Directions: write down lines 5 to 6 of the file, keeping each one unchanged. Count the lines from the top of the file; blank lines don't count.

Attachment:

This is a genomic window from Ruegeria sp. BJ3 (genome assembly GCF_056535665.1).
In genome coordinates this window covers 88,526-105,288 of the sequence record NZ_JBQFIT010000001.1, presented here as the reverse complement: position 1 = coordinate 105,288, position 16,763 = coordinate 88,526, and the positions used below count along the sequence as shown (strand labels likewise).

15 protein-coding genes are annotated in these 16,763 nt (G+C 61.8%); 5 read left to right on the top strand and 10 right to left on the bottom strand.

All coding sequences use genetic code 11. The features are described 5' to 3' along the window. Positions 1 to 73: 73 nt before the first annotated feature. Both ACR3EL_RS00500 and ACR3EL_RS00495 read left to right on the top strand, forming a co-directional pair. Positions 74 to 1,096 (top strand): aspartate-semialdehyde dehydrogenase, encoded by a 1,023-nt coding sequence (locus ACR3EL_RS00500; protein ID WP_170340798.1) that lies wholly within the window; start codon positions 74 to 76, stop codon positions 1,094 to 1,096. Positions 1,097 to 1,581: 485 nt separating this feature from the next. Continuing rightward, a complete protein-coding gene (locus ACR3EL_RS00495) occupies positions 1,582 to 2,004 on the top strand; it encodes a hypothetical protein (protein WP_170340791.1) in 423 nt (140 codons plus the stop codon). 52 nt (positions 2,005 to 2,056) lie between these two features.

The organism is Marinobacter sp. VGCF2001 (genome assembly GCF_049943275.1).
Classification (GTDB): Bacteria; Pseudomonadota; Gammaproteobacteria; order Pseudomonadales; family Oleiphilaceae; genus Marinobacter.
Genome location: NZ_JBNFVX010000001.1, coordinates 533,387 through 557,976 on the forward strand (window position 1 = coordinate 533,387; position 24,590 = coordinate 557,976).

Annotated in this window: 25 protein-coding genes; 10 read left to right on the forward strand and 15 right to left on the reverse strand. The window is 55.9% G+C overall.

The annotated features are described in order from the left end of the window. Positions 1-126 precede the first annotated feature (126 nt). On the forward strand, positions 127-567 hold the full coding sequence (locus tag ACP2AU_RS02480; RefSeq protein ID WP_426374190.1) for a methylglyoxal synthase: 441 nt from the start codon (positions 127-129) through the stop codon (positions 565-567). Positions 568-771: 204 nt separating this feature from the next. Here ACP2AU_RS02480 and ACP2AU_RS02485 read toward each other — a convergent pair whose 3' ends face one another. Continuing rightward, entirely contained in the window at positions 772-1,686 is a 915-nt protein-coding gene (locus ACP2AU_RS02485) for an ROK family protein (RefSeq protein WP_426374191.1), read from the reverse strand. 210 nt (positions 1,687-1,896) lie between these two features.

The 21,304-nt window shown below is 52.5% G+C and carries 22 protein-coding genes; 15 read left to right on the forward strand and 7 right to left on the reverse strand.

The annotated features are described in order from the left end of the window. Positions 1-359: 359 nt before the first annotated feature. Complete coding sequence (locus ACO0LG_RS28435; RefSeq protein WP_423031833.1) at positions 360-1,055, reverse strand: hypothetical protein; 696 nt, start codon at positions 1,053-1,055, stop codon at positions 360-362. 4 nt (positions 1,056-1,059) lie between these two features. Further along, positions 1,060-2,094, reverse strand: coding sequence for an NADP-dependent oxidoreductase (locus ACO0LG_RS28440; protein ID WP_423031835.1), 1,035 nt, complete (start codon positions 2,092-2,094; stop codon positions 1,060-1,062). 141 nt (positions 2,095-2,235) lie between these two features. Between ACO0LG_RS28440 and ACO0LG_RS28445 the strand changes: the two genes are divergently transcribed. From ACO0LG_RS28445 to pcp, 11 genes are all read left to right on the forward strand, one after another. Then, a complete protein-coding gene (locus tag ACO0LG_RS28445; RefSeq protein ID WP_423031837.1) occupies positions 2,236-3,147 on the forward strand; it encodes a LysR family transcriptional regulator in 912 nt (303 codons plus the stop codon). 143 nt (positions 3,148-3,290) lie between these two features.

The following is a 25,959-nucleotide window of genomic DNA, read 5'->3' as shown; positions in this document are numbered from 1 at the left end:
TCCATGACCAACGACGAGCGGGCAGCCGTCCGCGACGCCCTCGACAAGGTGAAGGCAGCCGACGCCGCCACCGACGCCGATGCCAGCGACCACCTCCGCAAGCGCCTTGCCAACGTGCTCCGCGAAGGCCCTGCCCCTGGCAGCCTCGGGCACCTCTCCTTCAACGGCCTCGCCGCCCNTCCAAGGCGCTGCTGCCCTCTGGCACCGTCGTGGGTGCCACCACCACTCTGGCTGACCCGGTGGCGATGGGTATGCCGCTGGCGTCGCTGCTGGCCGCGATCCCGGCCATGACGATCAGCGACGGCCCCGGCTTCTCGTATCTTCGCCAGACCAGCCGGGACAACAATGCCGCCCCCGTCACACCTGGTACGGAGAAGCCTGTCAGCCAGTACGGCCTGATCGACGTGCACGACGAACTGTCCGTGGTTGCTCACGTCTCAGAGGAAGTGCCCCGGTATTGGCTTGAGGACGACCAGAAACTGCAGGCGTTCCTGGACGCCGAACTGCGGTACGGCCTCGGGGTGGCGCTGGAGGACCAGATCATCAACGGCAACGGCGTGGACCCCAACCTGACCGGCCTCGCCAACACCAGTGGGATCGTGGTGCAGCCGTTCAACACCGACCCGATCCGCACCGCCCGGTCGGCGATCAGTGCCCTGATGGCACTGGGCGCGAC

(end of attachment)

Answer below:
The organism is Marinobacter sp. VGCF2001 (genome assembly GCF_049943275.1).
Classification (GTDB): Bacteria; Pseudomonadota; Gammaproteobacteria; order Pseudomonadales; family Oleiphilaceae; genus Marinobacter.